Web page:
Are you looking to make that old wood furniture look new or maybe give it a brand new look? One way to accomplish this is with paint. But, how much work is involved? Is there preparatory work needed or should you just “slap” on a fresh coat? I will attempt to answer these questions and guide you step-by-step to turning your old and faded furniture into a brand new looking piece.
There usually is preparatory work involved before painting old furniture. You will need to sand, prime, and paint. Some prefer to strip the old paint first. The reason is that the paint will scrape right off if you still have any clear finish or wax on the piece. Also, applying a second coat of paint, will give your piece a better-looking and longer-lasting finish.
First you will need to prepare a well ventilated work area. Make sure there is nothing nearby that could produce sparks or flames. If you plan on stripping the paint you will need to find a good paint stripper at your hardware store. Follow the directions on the can and make sure to take proper safety precautions such as wearing long clothing that covers your arms, legs, and feet. You should also wear goggles or safety glasses.
Next remove any hardware attached to the furniture and place the furniture on newspaper or a drop cloth. If you decide on sanding instead of stripping go ahead and make passes with the sandpaper and continue until the furniture is smooth. You may need to do this two or three times, beginning with relatively rough sandpaper and gradually moving on to finer grits.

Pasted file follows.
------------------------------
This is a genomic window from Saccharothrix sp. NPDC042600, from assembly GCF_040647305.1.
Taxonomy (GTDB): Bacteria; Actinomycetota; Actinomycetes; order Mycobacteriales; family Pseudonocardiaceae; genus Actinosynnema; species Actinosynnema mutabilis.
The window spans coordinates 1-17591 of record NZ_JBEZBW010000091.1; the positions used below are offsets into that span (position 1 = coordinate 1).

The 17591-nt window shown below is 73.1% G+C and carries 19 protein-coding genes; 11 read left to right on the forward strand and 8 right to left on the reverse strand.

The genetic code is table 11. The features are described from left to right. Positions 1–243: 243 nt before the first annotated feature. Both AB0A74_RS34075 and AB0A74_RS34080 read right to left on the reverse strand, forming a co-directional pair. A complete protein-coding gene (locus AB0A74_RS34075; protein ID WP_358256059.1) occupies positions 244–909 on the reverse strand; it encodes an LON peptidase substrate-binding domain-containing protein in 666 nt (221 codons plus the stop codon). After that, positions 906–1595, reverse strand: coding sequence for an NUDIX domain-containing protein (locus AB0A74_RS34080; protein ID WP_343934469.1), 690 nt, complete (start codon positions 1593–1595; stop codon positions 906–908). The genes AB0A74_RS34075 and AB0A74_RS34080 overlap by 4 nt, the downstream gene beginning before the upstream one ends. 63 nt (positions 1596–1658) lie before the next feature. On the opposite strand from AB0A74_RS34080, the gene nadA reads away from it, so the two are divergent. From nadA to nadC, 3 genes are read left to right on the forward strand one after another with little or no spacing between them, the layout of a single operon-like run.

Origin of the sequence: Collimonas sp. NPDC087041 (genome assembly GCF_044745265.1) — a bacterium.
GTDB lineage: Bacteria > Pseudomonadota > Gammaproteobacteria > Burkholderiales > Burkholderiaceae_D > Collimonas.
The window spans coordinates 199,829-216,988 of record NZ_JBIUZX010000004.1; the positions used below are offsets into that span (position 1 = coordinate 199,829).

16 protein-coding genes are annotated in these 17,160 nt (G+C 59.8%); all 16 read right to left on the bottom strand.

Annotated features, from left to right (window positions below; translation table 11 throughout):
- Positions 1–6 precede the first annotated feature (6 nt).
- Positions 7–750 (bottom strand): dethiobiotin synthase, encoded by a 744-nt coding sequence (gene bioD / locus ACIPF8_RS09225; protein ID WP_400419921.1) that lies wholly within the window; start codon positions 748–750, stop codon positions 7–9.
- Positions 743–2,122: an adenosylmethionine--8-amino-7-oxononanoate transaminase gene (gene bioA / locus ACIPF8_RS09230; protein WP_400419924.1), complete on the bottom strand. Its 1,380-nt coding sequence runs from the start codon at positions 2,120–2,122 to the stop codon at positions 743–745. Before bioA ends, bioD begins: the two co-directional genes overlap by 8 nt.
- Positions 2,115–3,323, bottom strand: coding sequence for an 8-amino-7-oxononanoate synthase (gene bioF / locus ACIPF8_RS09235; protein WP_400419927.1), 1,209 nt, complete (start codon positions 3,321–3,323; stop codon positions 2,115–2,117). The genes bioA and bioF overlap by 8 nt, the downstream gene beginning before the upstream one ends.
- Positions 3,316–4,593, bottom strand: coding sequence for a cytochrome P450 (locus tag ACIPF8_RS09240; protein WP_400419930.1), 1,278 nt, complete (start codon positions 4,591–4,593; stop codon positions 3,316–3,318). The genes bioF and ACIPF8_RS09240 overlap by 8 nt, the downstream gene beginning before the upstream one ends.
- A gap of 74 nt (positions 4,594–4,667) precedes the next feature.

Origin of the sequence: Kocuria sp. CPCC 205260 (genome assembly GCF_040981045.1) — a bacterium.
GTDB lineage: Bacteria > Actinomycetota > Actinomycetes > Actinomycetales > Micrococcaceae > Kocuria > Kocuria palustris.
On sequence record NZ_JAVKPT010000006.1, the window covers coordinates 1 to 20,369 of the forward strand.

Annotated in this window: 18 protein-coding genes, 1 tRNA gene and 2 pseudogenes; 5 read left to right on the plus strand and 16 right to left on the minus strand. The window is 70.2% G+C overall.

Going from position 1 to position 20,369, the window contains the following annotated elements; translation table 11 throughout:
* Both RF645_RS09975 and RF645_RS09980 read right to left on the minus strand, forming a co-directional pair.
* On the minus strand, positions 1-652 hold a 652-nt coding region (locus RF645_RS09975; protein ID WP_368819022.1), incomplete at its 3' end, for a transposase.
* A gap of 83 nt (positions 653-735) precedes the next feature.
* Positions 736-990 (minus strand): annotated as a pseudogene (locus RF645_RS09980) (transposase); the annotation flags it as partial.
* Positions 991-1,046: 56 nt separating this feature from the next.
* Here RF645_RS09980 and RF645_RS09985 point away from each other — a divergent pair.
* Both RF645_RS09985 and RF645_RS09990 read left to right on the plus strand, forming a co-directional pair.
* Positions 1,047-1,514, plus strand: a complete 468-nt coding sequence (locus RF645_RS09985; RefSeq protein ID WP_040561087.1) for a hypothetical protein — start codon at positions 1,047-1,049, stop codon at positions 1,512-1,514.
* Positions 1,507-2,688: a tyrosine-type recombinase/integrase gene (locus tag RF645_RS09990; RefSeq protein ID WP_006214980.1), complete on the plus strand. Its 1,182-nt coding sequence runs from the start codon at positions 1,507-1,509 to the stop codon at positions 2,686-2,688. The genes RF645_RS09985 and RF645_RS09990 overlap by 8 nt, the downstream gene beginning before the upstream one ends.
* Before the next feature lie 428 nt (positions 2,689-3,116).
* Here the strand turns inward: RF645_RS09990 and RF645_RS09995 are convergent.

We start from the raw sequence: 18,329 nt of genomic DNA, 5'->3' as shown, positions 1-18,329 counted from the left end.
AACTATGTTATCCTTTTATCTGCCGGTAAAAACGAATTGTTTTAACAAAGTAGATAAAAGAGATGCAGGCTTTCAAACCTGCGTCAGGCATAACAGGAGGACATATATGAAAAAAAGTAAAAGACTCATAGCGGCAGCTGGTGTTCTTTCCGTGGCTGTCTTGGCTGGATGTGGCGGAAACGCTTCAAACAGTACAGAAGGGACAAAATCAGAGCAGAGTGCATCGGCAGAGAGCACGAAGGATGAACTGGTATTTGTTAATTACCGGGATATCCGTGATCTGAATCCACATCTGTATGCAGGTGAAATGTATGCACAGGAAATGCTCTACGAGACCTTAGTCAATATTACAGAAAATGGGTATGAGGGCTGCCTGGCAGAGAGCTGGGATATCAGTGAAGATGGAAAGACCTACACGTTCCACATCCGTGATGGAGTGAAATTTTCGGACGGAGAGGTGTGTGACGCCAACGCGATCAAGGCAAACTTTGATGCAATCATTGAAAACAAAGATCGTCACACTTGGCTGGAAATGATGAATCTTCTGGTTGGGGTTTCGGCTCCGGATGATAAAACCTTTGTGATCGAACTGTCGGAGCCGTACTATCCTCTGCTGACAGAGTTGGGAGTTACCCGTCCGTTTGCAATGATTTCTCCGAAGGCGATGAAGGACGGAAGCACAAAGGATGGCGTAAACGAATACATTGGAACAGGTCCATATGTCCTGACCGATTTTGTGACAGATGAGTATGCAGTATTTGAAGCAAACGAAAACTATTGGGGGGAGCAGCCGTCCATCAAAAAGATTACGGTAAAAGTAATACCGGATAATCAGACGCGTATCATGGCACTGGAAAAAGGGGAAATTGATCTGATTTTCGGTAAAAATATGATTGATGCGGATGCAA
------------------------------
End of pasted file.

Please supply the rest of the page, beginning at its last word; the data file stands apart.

Wipe down after sanding with a tack cloth, brush, or vacuum. Next you will begin to prime the piece. Make sure the primer you buy also says “sealer”. This will ensure that any stain the wasn’t completely removed when stripping or sanding will not bleed through your paint. Apply the primer and wait until it is dry to the touch. This will normally take 1 to 2 hours. Apply a second coat if the primer looks thin or spotty. Once dry you can sand any rough areas.
Now you will begin with an indoor latex or a water-based paint. Be sure to brush it on going in the direction of the wood grain, with even strokes. Allow the first coat to dry before applying the second. Be sure to allow the second coat to dry overnight.
Lastly, here are some tips for cleanup:
Wash your brushes immediately after each use. Rinse the bristles under high pressured water until the water runs clear. If you are using latex paint you will want to use brushes that have synthetic bristles as natural bristles work better for oil based paints.